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(stuff we don’t want) to describe initiatives like Jason Sadler’s 1 Million T-Shirts project.
Like some sort of lightning rod for the combined venom of the humanitarian aid world, Jason found himself pilloried across the web in a matter of weeks.
Everyone from armchair bloggers to senior economists spat fire on his dream until it eventually ground to a halt.
In July 2010, Jason threw in the towel and abandoned his scheme.
And somewhere in Africa, an economy sighed in relief.
Firstly, it’s debatable whether there is actually a need for T-shirts in Africa.
There is practically nowhere that people who want shirts are unable to afford them.
Wanting to donate them is a classic case of having something you want to donate and assuming it is needed.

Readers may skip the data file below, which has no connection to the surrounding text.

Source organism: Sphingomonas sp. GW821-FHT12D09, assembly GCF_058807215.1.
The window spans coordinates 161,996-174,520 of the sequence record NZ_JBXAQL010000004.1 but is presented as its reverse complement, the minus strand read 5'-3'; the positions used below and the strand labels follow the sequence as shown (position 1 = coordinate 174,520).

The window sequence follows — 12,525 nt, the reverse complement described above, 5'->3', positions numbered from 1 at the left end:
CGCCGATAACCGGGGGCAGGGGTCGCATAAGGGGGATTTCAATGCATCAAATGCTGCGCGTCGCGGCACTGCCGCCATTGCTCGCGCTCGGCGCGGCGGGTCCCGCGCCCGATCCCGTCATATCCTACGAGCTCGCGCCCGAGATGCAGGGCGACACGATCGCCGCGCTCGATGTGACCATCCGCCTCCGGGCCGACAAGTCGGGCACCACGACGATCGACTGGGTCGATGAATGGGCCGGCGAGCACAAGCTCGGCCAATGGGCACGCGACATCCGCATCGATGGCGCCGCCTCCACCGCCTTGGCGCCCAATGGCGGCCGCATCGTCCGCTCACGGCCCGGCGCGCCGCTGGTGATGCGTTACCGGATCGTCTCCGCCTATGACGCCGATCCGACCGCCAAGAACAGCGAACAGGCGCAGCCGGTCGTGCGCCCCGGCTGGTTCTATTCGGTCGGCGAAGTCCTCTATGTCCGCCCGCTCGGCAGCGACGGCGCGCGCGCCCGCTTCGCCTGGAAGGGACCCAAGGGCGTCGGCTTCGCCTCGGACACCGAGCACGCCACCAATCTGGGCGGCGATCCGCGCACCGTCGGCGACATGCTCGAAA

Just because you have a really large hammer does not mean that everything in the world is a nail.
Secondly, dumping a million free shirts is inefficient.
What it would cost to pack them, ship them, and transport them overland to wherever it is they are meant to go would cost close to the manufacturing cost of the shirts in the first place. If you wanted to get people shirts, it would be far more cost effective to simply commission their manufacture locally, creating a stimulus to the local textile economy in the process.
Which brings us to the third critique of free stuff.
When people in the target community already have an economy functioning in part on the sale and repair of the stuff you want to donate (shirts in this instance), then dumping a million of them free is the economic equivalent of an atom bomb.